Consultation: Changes to the Rail Penalty Fares appeals process
Response on behalf of the South Hampshire Rail Users' Group
I attach a response on behalf of the South Hampshire Rail Users' Group.
We are grateful for the opportunity to respond to the consultation, and trawled for comments through Issue 146 of our newsletter which was placed on our website: www.shrug.info.
We are an 'open' group, accessible through our website, Hampshire County Council's website, and the websites of various stakeholder organisations. We were originally founded over 20 years ago by a group of South Hampshire-Waterloo commuters but now operate mainly by e'mail. We specialise in evidence-based research. Our history of South West Trains (available on our website) is a substantial record of the views of passengers, Ministers, the press and representative organisations across two decades.
In passing, it is disappointing that there seems to have been little progress on requiring train operators to treat passengers fairly and reasonably since the previous consultation on penalty fares in 2010.
Revenue protection problems are unsurprising:
* Passengers numbers have soared whilst the fares structure has become considerably more complex, and we have an increasing immigrant population for whom the complexity is particularly prone to be problematic.
* Concurrently, taking the example of South West Trains, once-busy travel centres have largely been eliminated. Passengers with queries therefore cause long delays at booking offices. Booking office windows are often closed at busy times. SWT's website has repeatedly reported booking offices as closed during opening hours even at major stations such at Woking, Winchester, Portsmouth & Southsea and Southampton Central.
* The 'dodgy excuses' listed by ATOC are a distraction from the real issues. The excuses are quite comical and likely to have been given by less-bright people who have been caught without a ticket either because they are intent on fare avoidance, or because they have been genuinely perplexed when left to rely on ticket machines.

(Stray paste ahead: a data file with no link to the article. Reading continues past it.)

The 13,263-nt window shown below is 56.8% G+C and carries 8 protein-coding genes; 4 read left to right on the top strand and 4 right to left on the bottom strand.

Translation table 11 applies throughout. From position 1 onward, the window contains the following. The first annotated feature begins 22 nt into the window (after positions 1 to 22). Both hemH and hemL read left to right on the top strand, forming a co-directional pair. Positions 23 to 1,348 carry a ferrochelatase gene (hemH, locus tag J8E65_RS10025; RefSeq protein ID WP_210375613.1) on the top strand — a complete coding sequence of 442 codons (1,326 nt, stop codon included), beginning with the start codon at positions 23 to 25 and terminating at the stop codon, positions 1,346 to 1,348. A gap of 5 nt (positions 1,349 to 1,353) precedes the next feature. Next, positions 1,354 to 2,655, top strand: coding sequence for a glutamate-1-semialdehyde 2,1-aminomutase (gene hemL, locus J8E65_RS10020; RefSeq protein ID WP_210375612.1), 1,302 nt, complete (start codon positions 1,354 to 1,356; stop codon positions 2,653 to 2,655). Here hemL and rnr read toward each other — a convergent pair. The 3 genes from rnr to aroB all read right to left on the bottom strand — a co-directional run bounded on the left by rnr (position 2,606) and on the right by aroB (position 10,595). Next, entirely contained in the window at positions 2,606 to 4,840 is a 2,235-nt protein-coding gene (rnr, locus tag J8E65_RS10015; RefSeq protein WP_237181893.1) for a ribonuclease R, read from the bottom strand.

* Rail travel is very different from bus travel. In most parts of the country people can turn up at a bus stop, board the bus, and pay the driver or swipe a card. Ticket machines at stations can be awkward use, and may reject perfectly good coinage or bank cards. Oyster/smart card readers may not respond to a card. Queues of muttering fellow passengers can quickly build up. On the bus, the driver or conductor will witness card problems. At station machines, there is no witness, and passengers who board without a ticket are often not believed when they explain the problem.
* On SWT stations, notices tell passengers to use a help point or approach the guard before boarding if there are no ticket vending facilities available. As Lord Adonis discovered at Southampton Central, help points are often unattended. Finding a guard can be difficult where a long train pulls into a busy platform. Some SWT guards are not 'commercial guards' and cannot sell tickets. In addition, it is often impossible to pass through crammed trains, so a penalty fare can be an additional operator perk from overcrowding.
* For people unfamiliar with rail travel there are a host of difficulties, especially when they had not planned to use rail (for example car breaks down, or they find a bus service has recently been withdrawn). New rail users at unstaffed stations are expected to understand a range a range of ticket types and conditions, the difference between railcards and travelcards, and procedural obligations such as looking for warning posters.
* It is instructive to examine TOCs' Twitter accounts. In the case of SWT, three reasons given by people without a valid ticket appear paramount:
- difficulty understanding the fares system or using ticket issuing or reading equipment as above;
- human error such as forgetting to carry a railcard (this will come to light in front of booking clerks but not in front ticket machines); or expecting the privatised railways to operate the criterion of 'reasonableness' (a mainstay of non-privatised public services), for example by allowing people to use first class accommodation when standard accommodation (which has seen space standards severely reduced on SWT) is crammed. High-profile examples of human error have included George Osborne travelling in first class with a standard ticket, and actor Richard Wilson leaving his railcard at home.
- need to get somewhere quickly. Society relies on people being in the right place at the right time, yet SWT expects passengers to queue for tickets for 20 minutes and upwards. In addition, trains miss stops and leave passengers standing on stations at the drop of hat. It's not unusual for people to be carried past their stop for operational convenience and then waste perhaps an hour through having to travel back. A high profile passenger who suffered a penalty fare, on Thameslink, was Cherie Blair who needed to get to work urgently and did not join a ticket machine queue before boarding.